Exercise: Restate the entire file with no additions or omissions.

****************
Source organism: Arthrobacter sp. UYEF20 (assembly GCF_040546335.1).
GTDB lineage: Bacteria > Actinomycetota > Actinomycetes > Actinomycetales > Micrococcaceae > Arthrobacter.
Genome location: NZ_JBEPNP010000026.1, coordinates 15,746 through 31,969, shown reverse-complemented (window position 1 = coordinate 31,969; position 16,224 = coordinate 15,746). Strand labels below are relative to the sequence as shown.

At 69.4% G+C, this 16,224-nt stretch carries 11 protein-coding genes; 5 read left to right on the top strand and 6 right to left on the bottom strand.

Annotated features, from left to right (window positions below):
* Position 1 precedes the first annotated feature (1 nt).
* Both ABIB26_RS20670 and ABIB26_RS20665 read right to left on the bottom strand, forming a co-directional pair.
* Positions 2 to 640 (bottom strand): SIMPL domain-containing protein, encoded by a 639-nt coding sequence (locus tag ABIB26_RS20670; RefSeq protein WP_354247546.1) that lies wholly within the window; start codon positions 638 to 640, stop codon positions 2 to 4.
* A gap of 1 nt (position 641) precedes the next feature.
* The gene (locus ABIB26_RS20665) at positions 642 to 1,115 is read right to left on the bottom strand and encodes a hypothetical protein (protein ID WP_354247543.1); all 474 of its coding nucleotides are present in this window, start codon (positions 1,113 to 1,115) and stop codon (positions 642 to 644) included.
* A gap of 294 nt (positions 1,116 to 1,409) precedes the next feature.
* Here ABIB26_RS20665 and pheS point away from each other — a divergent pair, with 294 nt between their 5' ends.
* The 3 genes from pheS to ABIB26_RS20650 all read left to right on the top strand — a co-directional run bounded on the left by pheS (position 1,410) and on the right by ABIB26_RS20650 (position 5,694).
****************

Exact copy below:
Source organism: Arthrobacter sp. UYEF20 (assembly GCF_040546335.1).
GTDB lineage: Bacteria > Actinomycetota > Actinomycetes > Actinomycetales > Micrococcaceae > Arthrobacter.
Genome location: NZ_JBEPNP010000026.1, coordinates 15,746 through 31,969, shown reverse-complemented (window position 1 = coordinate 31,969; position 16,224 = coordinate 15,746). Strand labels below are relative to the sequence as shown.

At 69.4% G+C, this 16,224-nt stretch carries 11 protein-coding genes; 5 read left to right on the top strand and 6 right to left on the bottom strand.

Annotated features, from left to right (window positions below):
* Position 1 precedes the first annotated feature (1 nt).
* Both ABIB26_RS20670 and ABIB26_RS20665 read right to left on the bottom strand, forming a co-directional pair.
* Positions 2 to 640 (bottom strand): SIMPL domain-containing protein, encoded by a 639-nt coding sequence (locus tag ABIB26_RS20670; RefSeq protein WP_354247546.1) that lies wholly within the window; start codon positions 638 to 640, stop codon positions 2 to 4.
* A gap of 1 nt (position 641) precedes the next feature.
* The gene (locus ABIB26_RS20665) at positions 642 to 1,115 is read right to left on the bottom strand and encodes a hypothetical protein (protein ID WP_354247543.1); all 474 of its coding nucleotides are present in this window, start codon (positions 1,113 to 1,115) and stop codon (positions 642 to 644) included.
* A gap of 294 nt (positions 1,116 to 1,409) precedes the next feature.
* Here ABIB26_RS20665 and pheS point away from each other — a divergent pair, with 294 nt between their 5' ends.
* The 3 genes from pheS to ABIB26_RS20650 all read left to right on the top strand — a co-directional run bounded on the left by pheS (position 1,410) and on the right by ABIB26_RS20650 (position 5,694).